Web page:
Jumia co-founders Jeremy Hodara and Sacha Poignonnec have stepped down from their positions as co-CEOs of the African e-commerce giant effective today.
TechCrunch reports that the announcement was made in a press statement sent out today by the company’s Supervisory Board as part of a management shakeup.

Jonathan Klein, the chairman of the company’s Supervisory Board, said in the announcement that the company is grateful to have had them at its helm for the last decade.
“We thank Jeremy and Sacha for their leadership over the last decade to envision and build a company that became the leading pan-African e-commerce player,” Klein said.
The statement says that Francis Dufay, who was until recently the executive vice president for Jumia Africa, overseeing its entire operation on the continent, will step into the CEO role at the company.
“As we look ahead to the next chapter of Jumia’s journey, we want to bring more focus to the core e-commerce business as part of a more simplified and efficient organization with stronger fundamentals and a clearer path to profitability. We look forward to working closely with Francis, Antoine and the leadership team to execute on these objectives and continue on our mission of offering a compelling e-commerce platform to consumers, sellers and the broader Jumia ecosystem in Africa,” he added.
Read also: Jumia tops as Nigeria dominates the list of 100 most-funded African startups.
Dufay, who has been with the company since 2014, was previously the CEO of the Ivory Coast operation.
Antoine Maillet-Mezeray, who has been at the company for six years, championing its move into the public market as the Chief Financial Officer, will now serve as a member of the company’s management board. Maillet-Mezeray will also be taking on a new role as the company’s executive vice president of finance and operations.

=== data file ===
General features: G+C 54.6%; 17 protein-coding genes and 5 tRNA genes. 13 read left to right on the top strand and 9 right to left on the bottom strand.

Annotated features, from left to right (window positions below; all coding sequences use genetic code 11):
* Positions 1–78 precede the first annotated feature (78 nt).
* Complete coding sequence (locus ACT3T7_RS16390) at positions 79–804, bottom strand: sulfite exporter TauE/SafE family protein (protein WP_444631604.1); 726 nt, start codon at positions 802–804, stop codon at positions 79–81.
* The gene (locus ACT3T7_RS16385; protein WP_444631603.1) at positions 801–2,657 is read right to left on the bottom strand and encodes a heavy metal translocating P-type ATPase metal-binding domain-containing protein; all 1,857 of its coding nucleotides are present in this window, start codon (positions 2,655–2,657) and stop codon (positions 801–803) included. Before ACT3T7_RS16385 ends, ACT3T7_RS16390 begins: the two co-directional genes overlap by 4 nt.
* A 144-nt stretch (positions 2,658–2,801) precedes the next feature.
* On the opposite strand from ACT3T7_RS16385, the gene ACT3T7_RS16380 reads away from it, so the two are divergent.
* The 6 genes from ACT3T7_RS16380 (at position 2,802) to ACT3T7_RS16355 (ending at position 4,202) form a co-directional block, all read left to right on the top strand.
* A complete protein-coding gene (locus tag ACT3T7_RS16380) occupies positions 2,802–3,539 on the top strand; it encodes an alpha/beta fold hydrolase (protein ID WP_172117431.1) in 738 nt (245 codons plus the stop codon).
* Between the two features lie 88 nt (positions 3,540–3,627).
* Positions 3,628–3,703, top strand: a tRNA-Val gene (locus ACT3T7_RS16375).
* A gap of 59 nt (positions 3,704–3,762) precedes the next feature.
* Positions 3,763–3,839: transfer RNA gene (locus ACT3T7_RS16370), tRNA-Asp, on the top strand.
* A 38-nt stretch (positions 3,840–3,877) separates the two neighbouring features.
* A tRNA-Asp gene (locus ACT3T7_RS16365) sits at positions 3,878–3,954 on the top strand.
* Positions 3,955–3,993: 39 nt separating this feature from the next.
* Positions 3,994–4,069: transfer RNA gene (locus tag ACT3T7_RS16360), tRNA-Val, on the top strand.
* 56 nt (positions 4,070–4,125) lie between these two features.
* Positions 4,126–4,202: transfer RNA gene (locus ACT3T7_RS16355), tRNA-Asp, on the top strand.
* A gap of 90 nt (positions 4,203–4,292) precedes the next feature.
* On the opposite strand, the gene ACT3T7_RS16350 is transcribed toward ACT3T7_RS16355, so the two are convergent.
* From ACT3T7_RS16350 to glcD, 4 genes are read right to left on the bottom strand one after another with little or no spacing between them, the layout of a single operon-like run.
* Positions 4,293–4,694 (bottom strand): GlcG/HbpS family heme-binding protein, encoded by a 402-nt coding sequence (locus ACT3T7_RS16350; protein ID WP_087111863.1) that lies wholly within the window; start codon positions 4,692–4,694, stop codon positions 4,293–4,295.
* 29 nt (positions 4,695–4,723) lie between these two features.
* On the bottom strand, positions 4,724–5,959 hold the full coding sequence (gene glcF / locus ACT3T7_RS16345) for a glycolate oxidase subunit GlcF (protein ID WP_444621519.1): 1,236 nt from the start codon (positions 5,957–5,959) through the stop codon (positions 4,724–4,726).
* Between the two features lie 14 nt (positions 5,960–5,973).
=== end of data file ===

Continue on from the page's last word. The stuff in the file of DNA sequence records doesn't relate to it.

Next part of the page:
Jumia was launched in Nigeria in 2012 and expanded to five other countries: Egypt, Morocco, Ivory Coast, Kenya, and South Africa. In 2014, the company launched offices in Tunisia, Tanzania, Ghana, Cameroon, Algeria, and Uganda, and by 2018 it was present in 14 African countries.
Jumia has been listed on the New York Stock Exchange for over a decade of operations. Its products include its flagship e-commerce store, JumiaPay, the company’s payment solution division, a marketplace, and a logistics business.
The company has raised over $885 million across six funding rounds in the past seven years, becoming one of the most funded African startups ever. Though founded in Lagos in 2012, its massive footprint on the continent has made it possible to break away from being a Nigerian-based company to a genuinely pan-African business.
Jumia has always threaded ambitious paths, raising a whopping $45 million in a series A round led by Blakeney Management, Rocket Internet, and Millicom Systems in 2012. It then gulped $150 million in a Series B round in 2013, just a year after it started operations.
Read also: Here are the top 10 startups in Nigeria for 2022, according to LinkedIn 
At the time of reporting, the reason for the shakeup at the company’s management level hadn’t been made public.
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